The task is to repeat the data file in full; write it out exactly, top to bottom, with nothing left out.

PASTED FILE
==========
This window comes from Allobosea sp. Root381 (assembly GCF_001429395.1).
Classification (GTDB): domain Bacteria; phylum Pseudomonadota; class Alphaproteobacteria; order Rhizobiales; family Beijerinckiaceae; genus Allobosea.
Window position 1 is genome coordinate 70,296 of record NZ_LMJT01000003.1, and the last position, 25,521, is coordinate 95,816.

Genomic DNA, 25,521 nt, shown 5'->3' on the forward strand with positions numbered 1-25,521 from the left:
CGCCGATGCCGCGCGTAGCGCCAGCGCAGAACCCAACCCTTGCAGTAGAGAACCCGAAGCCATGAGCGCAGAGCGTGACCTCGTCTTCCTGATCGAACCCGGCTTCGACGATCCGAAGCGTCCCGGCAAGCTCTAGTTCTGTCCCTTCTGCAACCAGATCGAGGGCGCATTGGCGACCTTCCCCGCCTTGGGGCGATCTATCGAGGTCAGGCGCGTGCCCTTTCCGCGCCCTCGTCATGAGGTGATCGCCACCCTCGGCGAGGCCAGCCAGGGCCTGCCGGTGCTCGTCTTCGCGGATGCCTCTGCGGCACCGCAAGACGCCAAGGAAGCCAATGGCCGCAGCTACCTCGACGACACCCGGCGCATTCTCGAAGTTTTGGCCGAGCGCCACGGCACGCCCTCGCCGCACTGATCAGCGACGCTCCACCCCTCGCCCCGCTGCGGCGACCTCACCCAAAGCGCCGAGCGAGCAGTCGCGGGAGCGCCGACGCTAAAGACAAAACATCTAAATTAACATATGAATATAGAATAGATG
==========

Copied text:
This window comes from Allobosea sp. Root381 (assembly GCF_001429395.1).
Classification (GTDB): domain Bacteria; phylum Pseudomonadota; class Alphaproteobacteria; order Rhizobiales; family Beijerinckiaceae; genus Allobosea.
Window position 1 is genome coordinate 70,296 of record NZ_LMJT01000003.1, and the last position, 25,521, is coordinate 95,816.

Genomic DNA, 25,521 nt, shown 5'->3' on the forward strand with positions numbered 1-25,521 from the left:
CGCCGATGCCGCGCGTAGCGCCAGCGCAGAACCCAACCCTTGCAGTAGAGAACCCGAAGCCATGAGCGCAGAGCGTGACCTCGTCTTCCTGATCGAACCCGGCTTCGACGATCCGAAGCGTCCCGGCAAGCTCTAGTTCTGTCCCTTCTGCAACCAGATCGAGGGCGCATTGGCGACCTTCCCCGCCTTGGGGCGATCTATCGAGGTCAGGCGCGTGCCCTTTCCGCGCCCTCGTCATGAGGTGATCGCCACCCTCGGCGAGGCCAGCCAGGGCCTGCCGGTGCTCGTCTTCGCGGATGCCTCTGCGGCACCGCAAGACGCCAAGGAAGCCAATGGCCGCAGCTACCTCGACGACACCCGGCGCATTCTCGAAGTTTTGGCCGAGCGCCACGGCACGCCCTCGCCGCACTGATCAGCGACGCTCCACCCCTCGCCCCGCTGCGGCGACCTCACCCAAAGCGCCGAGCGAGCAGTCGCGGGAGCGCCGACGCTAAAGACAAAACATCTAAATTAACATATGAATATAGAATAGATG